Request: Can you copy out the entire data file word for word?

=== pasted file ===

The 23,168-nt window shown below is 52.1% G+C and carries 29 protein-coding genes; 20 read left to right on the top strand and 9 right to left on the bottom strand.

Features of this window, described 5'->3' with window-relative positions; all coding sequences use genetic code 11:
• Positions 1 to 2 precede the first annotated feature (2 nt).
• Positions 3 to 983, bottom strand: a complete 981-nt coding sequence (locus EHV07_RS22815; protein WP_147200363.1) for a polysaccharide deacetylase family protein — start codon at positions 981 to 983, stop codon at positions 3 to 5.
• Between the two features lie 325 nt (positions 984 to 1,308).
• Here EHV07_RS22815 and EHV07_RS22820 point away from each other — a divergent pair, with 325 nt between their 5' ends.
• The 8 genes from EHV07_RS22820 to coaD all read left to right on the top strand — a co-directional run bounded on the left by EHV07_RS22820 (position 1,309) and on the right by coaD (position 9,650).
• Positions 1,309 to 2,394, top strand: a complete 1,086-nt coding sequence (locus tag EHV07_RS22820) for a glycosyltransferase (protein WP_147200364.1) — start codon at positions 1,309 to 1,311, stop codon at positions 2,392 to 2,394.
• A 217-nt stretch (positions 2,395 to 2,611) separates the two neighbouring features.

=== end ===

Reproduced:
The 23,168-nt window shown below is 52.1% G+C and carries 29 protein-coding genes; 20 read left to right on the top strand and 9 right to left on the bottom strand.

Features of this window, described 5'->3' with window-relative positions; all coding sequences use genetic code 11:
• Positions 1 to 2 precede the first annotated feature (2 nt).
• Positions 3 to 983, bottom strand: a complete 981-nt coding sequence (locus EHV07_RS22815; protein WP_147200363.1) for a polysaccharide deacetylase family protein — start codon at positions 981 to 983, stop codon at positions 3 to 5.
• Between the two features lie 325 nt (positions 984 to 1,308).
• Here EHV07_RS22815 and EHV07_RS22820 point away from each other — a divergent pair, with 325 nt between their 5' ends.
• The 8 genes from EHV07_RS22820 to coaD all read left to right on the top strand — a co-directional run bounded on the left by EHV07_RS22820 (position 1,309) and on the right by coaD (position 9,650).
• Positions 1,309 to 2,394, top strand: a complete 1,086-nt coding sequence (locus tag EHV07_RS22820) for a glycosyltransferase (protein WP_147200364.1) — start codon at positions 1,309 to 1,311, stop codon at positions 2,392 to 2,394.
• A 217-nt stretch (positions 2,395 to 2,611) separates the two neighbouring features.